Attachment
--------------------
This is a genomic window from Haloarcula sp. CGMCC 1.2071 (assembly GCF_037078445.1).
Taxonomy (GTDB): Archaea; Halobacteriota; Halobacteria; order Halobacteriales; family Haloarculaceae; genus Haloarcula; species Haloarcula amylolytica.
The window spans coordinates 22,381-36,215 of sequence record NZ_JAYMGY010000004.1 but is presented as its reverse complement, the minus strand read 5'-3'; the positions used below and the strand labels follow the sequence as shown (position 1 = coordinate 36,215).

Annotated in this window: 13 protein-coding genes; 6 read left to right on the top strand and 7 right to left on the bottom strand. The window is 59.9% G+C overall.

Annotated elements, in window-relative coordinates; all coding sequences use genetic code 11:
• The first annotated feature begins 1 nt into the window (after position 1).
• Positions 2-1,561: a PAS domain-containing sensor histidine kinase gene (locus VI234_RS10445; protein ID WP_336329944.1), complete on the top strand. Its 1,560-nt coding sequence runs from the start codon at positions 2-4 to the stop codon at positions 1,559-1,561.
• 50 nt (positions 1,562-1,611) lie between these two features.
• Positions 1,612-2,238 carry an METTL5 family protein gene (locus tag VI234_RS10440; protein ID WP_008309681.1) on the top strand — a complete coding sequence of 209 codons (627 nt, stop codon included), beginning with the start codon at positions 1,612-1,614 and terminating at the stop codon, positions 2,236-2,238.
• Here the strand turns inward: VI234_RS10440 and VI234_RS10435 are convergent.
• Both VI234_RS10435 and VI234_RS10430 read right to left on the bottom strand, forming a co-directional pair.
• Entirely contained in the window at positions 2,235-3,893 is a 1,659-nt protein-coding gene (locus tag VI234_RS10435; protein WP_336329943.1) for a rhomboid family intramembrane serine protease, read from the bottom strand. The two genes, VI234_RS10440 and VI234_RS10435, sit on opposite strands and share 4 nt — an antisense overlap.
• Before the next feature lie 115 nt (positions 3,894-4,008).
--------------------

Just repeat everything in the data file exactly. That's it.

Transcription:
This is a genomic window from Haloarcula sp. CGMCC 1.2071 (assembly GCF_037078445.1).
Taxonomy (GTDB): Archaea; Halobacteriota; Halobacteria; order Halobacteriales; family Haloarculaceae; genus Haloarcula; species Haloarcula amylolytica.
The window spans coordinates 22,381-36,215 of sequence record NZ_JAYMGY010000004.1 but is presented as its reverse complement, the minus strand read 5'-3'; the positions used below and the strand labels follow the sequence as shown (position 1 = coordinate 36,215).

Annotated in this window: 13 protein-coding genes; 6 read left to right on the top strand and 7 right to left on the bottom strand. The window is 59.9% G+C overall.

Annotated elements, in window-relative coordinates; all coding sequences use genetic code 11:
• The first annotated feature begins 1 nt into the window (after position 1).
• Positions 2-1,561: a PAS domain-containing sensor histidine kinase gene (locus VI234_RS10445; protein ID WP_336329944.1), complete on the top strand. Its 1,560-nt coding sequence runs from the start codon at positions 2-4 to the stop codon at positions 1,559-1,561.
• 50 nt (positions 1,562-1,611) lie between these two features.
• Positions 1,612-2,238 carry an METTL5 family protein gene (locus tag VI234_RS10440; protein ID WP_008309681.1) on the top strand — a complete coding sequence of 209 codons (627 nt, stop codon included), beginning with the start codon at positions 1,612-1,614 and terminating at the stop codon, positions 2,236-2,238.
• Here the strand turns inward: VI234_RS10440 and VI234_RS10435 are convergent.
• Both VI234_RS10435 and VI234_RS10430 read right to left on the bottom strand, forming a co-directional pair.
• Entirely contained in the window at positions 2,235-3,893 is a 1,659-nt protein-coding gene (locus tag VI234_RS10435; protein WP_336329943.1) for a rhomboid family intramembrane serine protease, read from the bottom strand. The two genes, VI234_RS10440 and VI234_RS10435, sit on opposite strands and share 4 nt — an antisense overlap.
• Before the next feature lie 115 nt (positions 3,894-4,008).